There’s no question that the palettes, values, and demands of food and beverage consumers are changing faster—and more disparately—than ever before. New products are hitting shelves at an even greater clip, but as food scientists, we need to take a deep breath and ask ourselves: What do consumers really WANT in 2019—and beyond?
We studied various consumer surveys and data reports to bring you what we believe to be the three hottest consumer “wants” in food right now. Take a look:1) Tracking and transparency advances
People are getting smarter when it comes to food choices and they’re asking more and more questions about products than just what’s in the nutrition facts—such as, “Is this a locally-grown vegetable”, “What was this cow fed?” or “Where did this Salmon come from, and is it really even Salmon?”
These are tough questions that require real answers. Thankfully, there are new technologies, such as blockchain, that provide everyone, not just food science professionals, with more background information about their food. Shoppers will soon be able to scan a bar code with their smart phone and see the farm a chicken came from, how far it traveled, and even view a picture of the farmer who raised it.
According to SmartBrief, 39% of shoppers today would be willing to switch brands and start using new products that feature more transparent or “clean” labels. So we should expect blockchain and other clean-label technologies to really start expanding in the near future as the demand for true transparency and “farm to table” tracking becomes a key purchase incentive.
2) Powerful proteins in all different forms
The increasing demand for protein feels like a recycled trend every year, but consumers are finally beginning to look for new, healthier, more humane ways to get their daily dose. Since 2014, consumption of organic beef, chicken, pork, and turkey have each been on a steady incline, reaching record highs in 2018—and this growth is expected to continue through 2019.
Let’s not forgot though, there are plenty of other good source of protein. And those, too, are garnering more attention from both food scientists and consumers of late.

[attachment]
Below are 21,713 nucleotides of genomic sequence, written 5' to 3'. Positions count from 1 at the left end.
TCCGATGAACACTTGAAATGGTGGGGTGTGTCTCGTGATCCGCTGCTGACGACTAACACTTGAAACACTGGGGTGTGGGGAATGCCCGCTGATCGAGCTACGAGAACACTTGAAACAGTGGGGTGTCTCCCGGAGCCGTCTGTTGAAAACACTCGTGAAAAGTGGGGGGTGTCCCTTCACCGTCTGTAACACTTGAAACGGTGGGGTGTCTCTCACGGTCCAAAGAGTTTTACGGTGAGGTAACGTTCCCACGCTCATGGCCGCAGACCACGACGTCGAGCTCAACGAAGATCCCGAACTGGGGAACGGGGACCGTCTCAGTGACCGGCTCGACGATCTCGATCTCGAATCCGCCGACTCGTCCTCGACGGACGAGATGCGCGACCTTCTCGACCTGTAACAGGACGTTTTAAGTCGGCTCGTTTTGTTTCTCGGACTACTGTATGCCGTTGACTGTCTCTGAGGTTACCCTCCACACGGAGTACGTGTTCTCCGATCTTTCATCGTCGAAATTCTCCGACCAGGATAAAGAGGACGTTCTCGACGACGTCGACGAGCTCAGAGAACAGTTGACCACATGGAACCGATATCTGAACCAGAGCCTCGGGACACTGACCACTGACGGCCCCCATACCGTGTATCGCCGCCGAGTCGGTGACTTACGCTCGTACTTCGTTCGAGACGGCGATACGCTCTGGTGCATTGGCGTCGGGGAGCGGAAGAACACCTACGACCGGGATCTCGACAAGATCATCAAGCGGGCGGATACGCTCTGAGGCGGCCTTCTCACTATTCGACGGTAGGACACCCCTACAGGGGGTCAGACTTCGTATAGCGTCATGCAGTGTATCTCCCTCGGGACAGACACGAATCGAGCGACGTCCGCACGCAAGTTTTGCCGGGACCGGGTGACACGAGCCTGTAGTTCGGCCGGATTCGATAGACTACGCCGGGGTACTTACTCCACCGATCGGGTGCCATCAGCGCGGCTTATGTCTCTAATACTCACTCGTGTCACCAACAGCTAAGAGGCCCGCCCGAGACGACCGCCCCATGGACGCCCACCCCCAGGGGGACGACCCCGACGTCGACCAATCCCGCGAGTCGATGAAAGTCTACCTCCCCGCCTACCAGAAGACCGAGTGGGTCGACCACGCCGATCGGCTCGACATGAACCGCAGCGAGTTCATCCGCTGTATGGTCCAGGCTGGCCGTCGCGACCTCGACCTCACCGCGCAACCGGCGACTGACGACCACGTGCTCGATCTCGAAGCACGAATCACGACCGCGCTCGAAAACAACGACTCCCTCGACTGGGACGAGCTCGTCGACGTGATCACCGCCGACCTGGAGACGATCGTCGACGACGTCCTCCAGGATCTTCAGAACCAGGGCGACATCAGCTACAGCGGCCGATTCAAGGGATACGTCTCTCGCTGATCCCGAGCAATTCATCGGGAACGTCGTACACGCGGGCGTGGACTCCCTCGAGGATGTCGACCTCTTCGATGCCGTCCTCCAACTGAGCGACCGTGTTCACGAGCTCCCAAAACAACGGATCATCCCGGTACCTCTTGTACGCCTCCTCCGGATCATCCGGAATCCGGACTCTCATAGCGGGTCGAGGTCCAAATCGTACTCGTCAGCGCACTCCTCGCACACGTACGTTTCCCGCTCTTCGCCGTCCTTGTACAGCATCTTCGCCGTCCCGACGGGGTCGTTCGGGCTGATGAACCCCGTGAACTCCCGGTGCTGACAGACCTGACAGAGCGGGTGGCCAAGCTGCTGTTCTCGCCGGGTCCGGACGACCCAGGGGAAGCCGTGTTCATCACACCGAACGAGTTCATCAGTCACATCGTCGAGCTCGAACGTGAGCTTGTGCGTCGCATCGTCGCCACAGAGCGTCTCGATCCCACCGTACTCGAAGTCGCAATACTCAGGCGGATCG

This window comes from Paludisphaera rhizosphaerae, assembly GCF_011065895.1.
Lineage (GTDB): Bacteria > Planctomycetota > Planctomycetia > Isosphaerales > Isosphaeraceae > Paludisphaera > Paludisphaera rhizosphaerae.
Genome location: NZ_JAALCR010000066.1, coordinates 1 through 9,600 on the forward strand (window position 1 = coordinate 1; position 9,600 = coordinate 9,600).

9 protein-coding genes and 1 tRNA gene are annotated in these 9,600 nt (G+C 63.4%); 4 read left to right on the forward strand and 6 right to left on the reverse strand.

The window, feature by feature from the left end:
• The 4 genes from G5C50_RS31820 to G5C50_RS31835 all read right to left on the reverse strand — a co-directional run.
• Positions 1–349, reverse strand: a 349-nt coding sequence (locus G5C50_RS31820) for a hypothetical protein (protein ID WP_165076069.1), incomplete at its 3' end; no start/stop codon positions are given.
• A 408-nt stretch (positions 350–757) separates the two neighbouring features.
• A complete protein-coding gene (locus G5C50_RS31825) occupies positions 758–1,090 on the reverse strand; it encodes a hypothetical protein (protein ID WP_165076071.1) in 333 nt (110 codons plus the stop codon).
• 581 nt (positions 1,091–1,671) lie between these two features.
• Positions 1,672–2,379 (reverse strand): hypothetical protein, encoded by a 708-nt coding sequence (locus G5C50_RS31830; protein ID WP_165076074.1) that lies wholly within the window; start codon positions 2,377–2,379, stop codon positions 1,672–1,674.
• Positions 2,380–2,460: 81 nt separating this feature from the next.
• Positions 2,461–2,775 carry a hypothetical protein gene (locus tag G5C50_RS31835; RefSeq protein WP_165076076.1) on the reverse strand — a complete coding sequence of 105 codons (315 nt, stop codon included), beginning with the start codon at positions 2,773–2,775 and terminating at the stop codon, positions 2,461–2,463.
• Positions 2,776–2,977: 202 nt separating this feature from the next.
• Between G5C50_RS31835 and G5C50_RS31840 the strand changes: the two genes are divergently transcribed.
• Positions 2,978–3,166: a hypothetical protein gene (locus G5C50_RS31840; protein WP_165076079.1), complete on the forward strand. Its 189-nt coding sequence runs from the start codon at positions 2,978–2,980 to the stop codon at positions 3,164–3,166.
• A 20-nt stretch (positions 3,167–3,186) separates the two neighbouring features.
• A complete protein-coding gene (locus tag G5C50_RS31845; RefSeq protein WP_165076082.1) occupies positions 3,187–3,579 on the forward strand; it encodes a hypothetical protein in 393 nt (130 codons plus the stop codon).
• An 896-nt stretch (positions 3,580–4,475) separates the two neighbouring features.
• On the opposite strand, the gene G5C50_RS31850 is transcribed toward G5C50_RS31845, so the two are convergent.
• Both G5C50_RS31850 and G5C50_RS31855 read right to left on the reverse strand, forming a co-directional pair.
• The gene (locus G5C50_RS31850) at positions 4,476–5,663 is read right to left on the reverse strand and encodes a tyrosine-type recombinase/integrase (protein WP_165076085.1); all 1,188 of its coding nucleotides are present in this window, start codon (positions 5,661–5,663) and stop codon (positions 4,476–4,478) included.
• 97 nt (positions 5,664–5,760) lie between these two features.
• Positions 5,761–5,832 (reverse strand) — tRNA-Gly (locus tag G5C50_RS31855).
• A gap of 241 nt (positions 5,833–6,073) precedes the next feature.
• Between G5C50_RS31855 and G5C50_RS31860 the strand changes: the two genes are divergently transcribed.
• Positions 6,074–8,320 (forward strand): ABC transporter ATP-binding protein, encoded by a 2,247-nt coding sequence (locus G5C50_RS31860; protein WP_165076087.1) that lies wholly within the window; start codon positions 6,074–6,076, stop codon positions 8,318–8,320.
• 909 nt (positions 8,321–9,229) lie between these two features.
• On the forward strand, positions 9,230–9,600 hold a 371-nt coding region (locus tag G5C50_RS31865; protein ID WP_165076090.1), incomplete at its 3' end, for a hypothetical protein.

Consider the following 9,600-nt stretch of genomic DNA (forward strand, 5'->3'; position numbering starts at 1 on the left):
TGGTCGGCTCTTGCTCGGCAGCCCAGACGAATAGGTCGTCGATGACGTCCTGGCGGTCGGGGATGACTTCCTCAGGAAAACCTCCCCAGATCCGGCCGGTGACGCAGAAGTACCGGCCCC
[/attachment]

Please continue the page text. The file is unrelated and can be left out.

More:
- Plant-based: As more vegetarians/vegans try to find that perfect “cut” of “meat”, the taste, texture, look, and feel of plant-based proteins are literally improving every day. Look for new offerings at your local grocer and restaurants every time you’re out.
- Insect-based: This might seem like a negligible point, but demand for crickets is expected to expand in 2019, as curiosity and willingness to explore options grows. In fact, the market for insects in North America alone is expected to rise to $153M by 2023, up from just $44.1M in 2018.
- Lab-based: Although we’re still a few years away from seeing these in grocery stores, lab-grown proteins are starting to take shape and expected to generate more interest in the coming months/years. Stay tuned!
3) Personalized foods for the mind, body, and beauty
We are entering an era in the food industry when more people will be thinking more strategically about eating foods that help give them energy, focus, sharper thinking, and an overall better sense of well-being. One of the biggest parts of this movement are all the new “superfoods” being added to everyday foods and beverages that bring about positive health-driven benefits.
- Eating for mind: According to Research and Markets, brain-healthy foods are projected to be worth $11.6B by 2024. More consumers are turning to brain-healthy foods like nootropics and ingredients such as dandelion greens and jicama (Mexican yam).
- Eating for digestion: Sales for food and beverages that are good for digestion exceeded $4.9B in 2018 and that number isn’t slowing down. Probiotic foods, including kombucha and numerous varieties of fermented foods, as well as spices like turmeric are becoming household names for their benefits to the body.
- Eating for beauty: There are plenty of food and beverage options that help to assist in shinier hair, softer skin, stronger nails, and more. But what’s interesting is that people are now consciously seeking them out—and clean labels will certainly play a role in getting that info to the masses in a more user-friendly way.
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It’s apparent that consumer behaviors are changing more rapidly than ever before—and the food science industry is innovating across the board to stay ahead of ever-shifting demands.
At IFT19, you’ll learn all the latest in consumer data, trends, and insights from top food industry data analysts and business intelligence experts at Innova Market Insights and Mintel, as well as participate in countless presentations from research experts around the globe.
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